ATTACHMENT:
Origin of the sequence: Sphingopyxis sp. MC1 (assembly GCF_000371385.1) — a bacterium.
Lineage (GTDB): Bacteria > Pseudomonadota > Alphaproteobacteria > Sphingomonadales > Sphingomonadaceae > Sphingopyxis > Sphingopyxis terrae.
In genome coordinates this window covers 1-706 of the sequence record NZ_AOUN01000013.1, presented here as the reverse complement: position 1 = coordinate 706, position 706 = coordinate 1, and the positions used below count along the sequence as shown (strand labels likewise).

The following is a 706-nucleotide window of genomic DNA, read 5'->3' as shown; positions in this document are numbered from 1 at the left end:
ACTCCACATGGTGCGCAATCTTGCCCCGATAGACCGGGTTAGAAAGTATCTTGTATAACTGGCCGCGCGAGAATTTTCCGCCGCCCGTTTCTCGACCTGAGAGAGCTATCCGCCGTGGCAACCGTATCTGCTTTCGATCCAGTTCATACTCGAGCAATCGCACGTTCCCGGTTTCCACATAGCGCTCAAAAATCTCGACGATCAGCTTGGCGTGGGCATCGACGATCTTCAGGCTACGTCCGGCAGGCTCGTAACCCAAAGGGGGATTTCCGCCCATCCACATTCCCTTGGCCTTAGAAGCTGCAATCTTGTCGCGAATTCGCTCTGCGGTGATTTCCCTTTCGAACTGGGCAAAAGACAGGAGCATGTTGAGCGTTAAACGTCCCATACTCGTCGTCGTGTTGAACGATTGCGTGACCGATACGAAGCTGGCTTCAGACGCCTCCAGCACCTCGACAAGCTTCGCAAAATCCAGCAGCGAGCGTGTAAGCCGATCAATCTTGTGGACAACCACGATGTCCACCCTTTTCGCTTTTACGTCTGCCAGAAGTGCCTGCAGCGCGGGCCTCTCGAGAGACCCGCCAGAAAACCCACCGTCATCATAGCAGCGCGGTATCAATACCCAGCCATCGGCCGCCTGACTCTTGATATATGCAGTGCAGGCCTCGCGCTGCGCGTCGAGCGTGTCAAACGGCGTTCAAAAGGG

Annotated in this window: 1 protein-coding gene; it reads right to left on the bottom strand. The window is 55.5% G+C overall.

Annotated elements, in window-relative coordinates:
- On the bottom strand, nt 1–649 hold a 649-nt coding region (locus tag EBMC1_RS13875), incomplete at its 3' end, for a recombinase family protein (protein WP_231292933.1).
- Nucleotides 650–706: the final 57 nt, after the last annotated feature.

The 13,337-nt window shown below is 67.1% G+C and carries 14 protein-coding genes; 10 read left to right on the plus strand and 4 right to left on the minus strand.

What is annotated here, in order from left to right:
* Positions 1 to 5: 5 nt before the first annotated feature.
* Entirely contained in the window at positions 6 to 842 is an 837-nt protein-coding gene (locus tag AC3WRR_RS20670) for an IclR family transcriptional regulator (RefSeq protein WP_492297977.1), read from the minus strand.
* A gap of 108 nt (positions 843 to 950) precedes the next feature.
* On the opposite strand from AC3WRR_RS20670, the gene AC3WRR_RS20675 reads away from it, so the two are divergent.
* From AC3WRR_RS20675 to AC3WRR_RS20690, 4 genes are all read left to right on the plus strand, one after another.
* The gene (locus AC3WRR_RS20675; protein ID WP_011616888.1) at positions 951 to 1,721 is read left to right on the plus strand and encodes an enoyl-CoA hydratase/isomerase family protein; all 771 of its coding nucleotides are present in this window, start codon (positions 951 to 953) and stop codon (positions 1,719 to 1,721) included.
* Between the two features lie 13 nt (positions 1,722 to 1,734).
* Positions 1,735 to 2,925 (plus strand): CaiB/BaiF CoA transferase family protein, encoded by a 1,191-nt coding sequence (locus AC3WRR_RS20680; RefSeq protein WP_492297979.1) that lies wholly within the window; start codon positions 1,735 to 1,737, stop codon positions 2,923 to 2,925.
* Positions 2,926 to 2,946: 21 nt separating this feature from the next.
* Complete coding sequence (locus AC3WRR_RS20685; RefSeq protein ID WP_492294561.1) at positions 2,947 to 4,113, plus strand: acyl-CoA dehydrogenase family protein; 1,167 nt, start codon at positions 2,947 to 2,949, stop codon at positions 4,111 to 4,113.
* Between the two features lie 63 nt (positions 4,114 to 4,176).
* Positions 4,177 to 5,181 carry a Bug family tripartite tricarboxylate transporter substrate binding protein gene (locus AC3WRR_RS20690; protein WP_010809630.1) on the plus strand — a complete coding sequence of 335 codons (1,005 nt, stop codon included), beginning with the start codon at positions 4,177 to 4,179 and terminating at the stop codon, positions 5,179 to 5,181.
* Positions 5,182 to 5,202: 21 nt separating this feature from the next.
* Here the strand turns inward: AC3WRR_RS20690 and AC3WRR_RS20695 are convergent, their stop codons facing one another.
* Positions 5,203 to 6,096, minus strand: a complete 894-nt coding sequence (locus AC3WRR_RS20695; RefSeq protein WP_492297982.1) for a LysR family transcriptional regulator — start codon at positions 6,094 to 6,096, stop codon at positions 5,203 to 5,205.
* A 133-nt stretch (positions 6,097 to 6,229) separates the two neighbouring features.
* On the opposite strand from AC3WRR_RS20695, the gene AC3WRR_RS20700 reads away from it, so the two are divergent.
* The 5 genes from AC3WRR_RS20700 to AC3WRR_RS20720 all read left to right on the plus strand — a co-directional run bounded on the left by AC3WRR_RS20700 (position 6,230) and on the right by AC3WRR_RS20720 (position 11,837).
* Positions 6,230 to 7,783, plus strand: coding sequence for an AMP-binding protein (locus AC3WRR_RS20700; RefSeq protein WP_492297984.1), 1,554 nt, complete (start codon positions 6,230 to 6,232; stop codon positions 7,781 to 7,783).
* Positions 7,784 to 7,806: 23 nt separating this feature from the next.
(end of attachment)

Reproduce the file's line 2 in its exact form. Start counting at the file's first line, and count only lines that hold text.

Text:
Lineage (GTDB): Bacteria > Pseudomonadota > Alphaproteobacteria > Sphingomonadales > Sphingomonadaceae > Sphingopyxis > Sphingopyxis terrae.